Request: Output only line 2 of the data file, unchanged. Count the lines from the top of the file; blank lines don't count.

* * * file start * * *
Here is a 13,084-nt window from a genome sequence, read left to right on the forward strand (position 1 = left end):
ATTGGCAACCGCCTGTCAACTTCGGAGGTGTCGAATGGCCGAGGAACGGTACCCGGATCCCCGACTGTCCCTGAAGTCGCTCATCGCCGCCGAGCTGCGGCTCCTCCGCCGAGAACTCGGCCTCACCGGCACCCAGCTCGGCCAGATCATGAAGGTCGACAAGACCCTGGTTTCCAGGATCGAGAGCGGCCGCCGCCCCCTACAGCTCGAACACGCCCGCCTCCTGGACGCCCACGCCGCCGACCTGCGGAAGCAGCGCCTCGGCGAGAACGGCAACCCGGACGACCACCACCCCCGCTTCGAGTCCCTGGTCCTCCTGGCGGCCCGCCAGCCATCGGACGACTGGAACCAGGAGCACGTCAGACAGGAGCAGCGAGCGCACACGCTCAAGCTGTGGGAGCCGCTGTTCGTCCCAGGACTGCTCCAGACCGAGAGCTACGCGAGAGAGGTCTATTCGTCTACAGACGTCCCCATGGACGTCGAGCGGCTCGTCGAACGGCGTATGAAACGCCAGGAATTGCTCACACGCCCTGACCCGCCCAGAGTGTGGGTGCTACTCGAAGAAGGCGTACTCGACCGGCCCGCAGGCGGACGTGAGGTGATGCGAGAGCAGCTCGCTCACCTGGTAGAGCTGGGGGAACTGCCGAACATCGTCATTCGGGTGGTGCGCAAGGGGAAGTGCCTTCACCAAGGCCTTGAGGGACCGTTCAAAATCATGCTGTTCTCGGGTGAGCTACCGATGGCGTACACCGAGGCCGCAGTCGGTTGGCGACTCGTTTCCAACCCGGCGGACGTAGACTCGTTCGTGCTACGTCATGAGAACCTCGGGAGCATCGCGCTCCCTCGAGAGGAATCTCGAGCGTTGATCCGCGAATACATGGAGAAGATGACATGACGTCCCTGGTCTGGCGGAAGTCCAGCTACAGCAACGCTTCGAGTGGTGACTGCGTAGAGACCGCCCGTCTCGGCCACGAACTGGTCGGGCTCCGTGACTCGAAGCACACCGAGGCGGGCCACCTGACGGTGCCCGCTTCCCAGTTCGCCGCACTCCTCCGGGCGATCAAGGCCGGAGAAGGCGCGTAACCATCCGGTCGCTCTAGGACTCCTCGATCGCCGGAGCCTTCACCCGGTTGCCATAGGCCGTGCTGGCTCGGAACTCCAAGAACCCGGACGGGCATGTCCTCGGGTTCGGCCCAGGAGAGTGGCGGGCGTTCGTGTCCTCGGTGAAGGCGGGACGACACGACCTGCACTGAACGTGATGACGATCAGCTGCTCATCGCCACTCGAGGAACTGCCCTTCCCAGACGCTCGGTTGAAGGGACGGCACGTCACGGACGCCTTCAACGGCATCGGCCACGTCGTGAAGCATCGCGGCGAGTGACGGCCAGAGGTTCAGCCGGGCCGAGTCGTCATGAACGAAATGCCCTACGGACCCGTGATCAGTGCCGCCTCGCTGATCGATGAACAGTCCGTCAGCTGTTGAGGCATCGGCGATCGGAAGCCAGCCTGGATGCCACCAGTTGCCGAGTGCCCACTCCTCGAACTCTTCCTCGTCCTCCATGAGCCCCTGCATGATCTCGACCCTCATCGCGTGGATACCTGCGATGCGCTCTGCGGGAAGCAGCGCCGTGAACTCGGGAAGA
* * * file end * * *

ATTGGCAACCGCCTGTCAACTTCGGAGGTGTCGAATGGCCGAGGAACGGTACCCGGATCCCCGACTGTCCCTGAAGTCGCTCATCGCCGCCGAGCTGCGGCTCCTCCGCCGAGAACTCGGCCTCACCGGCACCCAGCTCGGCCAGATCATGAAGGTCGACAAGACCCTGGTTTCCAGGATCGAGAGCGGCCGCCGCCCCCTACAGCTCGAACACGCCCGCCTCCTGGACGCCCACGCCGCCGACCTGCGGAAGCAGCGCCTCGGCGAGAACGGCAACCCGGACGACCACCACCCCCGCTTCGAGTCCCTGGTCCTCCTGGCGGCCCGCCAGCCATCGGACGACTGGAACCAGGAGCACGTCAGACAGGAGCAGCGAGCGCACACGCTCAAGCTGTGGGAGCCGCTGTTCGTCCCAGGACTGCTCCAGACCGAGAGCTACGCGAGAGAGGTCTATTCGTCTACAGACGTCCCCATGGACGTCGAGCGGCTCGTCGAACGGCGTATGAAACGCCAGGAATTGCTCACACGCCCTGACCCGCCCAGAGTGTGGGTGCTACTCGAAGAAGGCGTACTCGACCGGCCCGCAGGCGGACGTGAGGTGATGCGAGAGCAGCTCGCTCACCTGGTAGAGCTGGGGGAACTGCCGAACATCGTCATTCGGGTGGTGCGCAAGGGGAAGTGCCTTCACCAAGGCCTTGAGGGACCGTTCAAAATCATGCTGTTCTCGGGTGAGCTACCGATGGCGTACACCGAGGCCGCAGTCGGTTGGCGACTCGTTTCCAACCCGGCGGACGTAGACTCGTTCGTGCTACGTCATGAGAACCTCGGGAGCATCGCGCTCCCTCGAGAGGAATCTCGAGCGTTGATCCGCGAATACATGGAGAAGATGACATGACGTCCCTGGTCTGGCGGAAGTCCAGCTACAGCAACGCTTCGAGTGGTGACTGCGTAGAGACCGCCCGTCTCGGCCACGAACTGGTCGGGCTCCGTGACTCGAAGCACACCGAGGCGGGCCACCTGACGGTGCCCGCTTCCCAGTTCGCCGCACTCCTCCGGGCGATCAAGGCCGGAGAAGGCGCGTAACCATCCGGTCGCTCTAGGACTCCTCGATCGCCGGAGCCTTCACCCGGTTGCCATAGGCCGTGCTGGCTCGGAACTCCAAGAACCCGGACGGGCATGTCCTCGGGTTCGGCCCAGGAGAGTGGCGGGCGTTCGTGTCCTCGGTGAAGGCGGGACGACACGACCTGCACTGAACGTGATGACGATCAGCTGCTCATCGCCACTCGAGGAACTGCCCTTCCCAGACGCTCGGTTGAAGGGACGGCACGTCACGGACGCCTTCAACGGCATCGGCCACGTCGTGAAGCATCGCGGCGAGTGACGGCCAGAGGTTCAGCCGGGCCGAGTCGTCATGAACGAAATGCCCTACGGACCCGTGATCAGTGCCGCCTCGCTGATCGATGAACAGTCCGTCAGCTGTTGAGGCATCGGCGATCGGAAGCCAGCCTGGATGCCACCAGTTGCCGAGTGCCCACTCCTCGAACTCTTCCTCGTCCTCCATGAGCCCCTGCATGATCTCGACCCTCATCGCGTGGATACCTGCGATGCGCTCTGCGGGAAGCAGCGCCGTGAACTCGGGAAGA